Media Turn to Gause for Saudi Expertise
When national news media need expert commentary on United States-Saudi relations, they frequently seek out Gregory Gause, director of UVM’s Middle East Studies Program. The associate professor of political science provided analysis of the breakdown in U.S.-Saudi Arabian relations in prominent articles posted by the Reuters and Yahoo! news wires in mid-August.

Gause was also interviewed August 13 on National Public Radio’s “All Things Considered” program, where he said there appears to be a consensus among the neo-conservative right that “Saudi Arabia isn’t a good bet for the United States anymore.” Read the transcript of the NPR interview at http://www.npr.org/programs/atc/transcripts/2002/aug/020813.ohara.html.

Gause, whose teaching and research interests focus on the politics of the Arabian Peninsula and Gulf area, travels regularly to the Middle East and has visited the region three times since Sept. 11, 2001.

Acid Rain’s Trickle-Down Effect
Amid the recent hoopla over the EPA’s and Bush administration’s plans to make it easier for power plants, oil refineries and chemical factories (major sources of acid rain nationwide) to expand without installing new pollution controls and the U.S. Senate’s passing the Clean Power Act, there’s an important new wrinkle to the story.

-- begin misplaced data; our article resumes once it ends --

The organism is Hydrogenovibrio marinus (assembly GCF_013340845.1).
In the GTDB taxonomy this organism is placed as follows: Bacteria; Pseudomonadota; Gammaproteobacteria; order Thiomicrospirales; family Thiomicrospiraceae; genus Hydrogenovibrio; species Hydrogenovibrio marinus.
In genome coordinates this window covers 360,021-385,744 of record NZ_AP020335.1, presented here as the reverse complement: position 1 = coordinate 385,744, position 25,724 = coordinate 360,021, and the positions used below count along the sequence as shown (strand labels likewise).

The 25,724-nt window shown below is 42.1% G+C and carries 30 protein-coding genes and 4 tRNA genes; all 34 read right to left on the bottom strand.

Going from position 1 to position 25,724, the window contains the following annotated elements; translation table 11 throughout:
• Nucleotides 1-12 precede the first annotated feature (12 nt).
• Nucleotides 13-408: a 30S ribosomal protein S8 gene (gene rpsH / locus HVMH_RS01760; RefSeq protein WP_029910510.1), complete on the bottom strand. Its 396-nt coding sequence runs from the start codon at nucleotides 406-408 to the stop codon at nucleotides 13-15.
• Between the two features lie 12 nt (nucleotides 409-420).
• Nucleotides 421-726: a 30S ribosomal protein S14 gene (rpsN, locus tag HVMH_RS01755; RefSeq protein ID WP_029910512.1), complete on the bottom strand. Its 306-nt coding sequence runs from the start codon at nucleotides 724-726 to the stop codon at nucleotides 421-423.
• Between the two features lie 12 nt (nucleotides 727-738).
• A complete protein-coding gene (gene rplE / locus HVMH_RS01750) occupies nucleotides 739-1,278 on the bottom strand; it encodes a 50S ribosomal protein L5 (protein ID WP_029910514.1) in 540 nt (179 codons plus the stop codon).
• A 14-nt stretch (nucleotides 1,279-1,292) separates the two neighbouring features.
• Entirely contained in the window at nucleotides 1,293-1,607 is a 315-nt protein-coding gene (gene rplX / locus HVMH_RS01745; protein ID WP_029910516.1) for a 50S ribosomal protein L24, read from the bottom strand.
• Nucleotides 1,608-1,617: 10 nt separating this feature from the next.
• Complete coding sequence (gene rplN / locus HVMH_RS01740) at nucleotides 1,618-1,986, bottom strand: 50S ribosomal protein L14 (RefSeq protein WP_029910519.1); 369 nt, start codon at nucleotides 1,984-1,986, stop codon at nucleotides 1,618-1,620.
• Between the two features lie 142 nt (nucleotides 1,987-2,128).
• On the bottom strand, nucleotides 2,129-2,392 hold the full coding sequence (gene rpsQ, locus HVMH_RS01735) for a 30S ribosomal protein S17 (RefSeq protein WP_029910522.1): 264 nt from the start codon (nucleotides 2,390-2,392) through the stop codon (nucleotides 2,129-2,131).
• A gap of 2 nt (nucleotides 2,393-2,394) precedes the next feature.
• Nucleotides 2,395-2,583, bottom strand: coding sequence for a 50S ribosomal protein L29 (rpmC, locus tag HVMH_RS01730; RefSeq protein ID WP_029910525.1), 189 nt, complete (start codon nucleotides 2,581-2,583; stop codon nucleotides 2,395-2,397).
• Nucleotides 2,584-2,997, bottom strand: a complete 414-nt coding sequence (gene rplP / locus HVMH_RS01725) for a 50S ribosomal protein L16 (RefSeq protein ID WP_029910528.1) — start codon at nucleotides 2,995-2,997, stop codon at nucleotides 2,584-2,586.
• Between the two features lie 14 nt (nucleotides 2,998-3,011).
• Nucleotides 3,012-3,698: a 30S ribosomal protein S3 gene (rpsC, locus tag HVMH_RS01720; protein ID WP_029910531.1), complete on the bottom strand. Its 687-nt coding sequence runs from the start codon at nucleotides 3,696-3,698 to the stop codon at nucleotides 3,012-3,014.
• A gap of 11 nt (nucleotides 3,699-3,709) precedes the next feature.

A study by UVM researchers finds that acid rain’s damage to America’s forests may be much more widespread than previously believed. It may actually create conditions in trees similar to compromised immune systems in humans, creating a potentially grave scenario.

“As with immune-compromised humans, plants may appear and function as if they were healthy, until exposed to even a routine stress or disease, then experience declines far more exaggerated than expected,” says Donald DeHayes, dean and professor in the School of Natural Resources. DeHayes co-authored the study published in June by the journal Ecosystem Health.

Up to now, acid rain has been associated with the decline of forests in certain specific locations. DeHayes and colleagues, UVM senior researcher Gary Hawley and USDA Forest Service scientist and UVM adjunct faculty Paul Schaberg previously documented the mechanism through which acid rain depletes calcium and weakens high elevation red spruce trees, making them more vulnerable to winter freezing injury.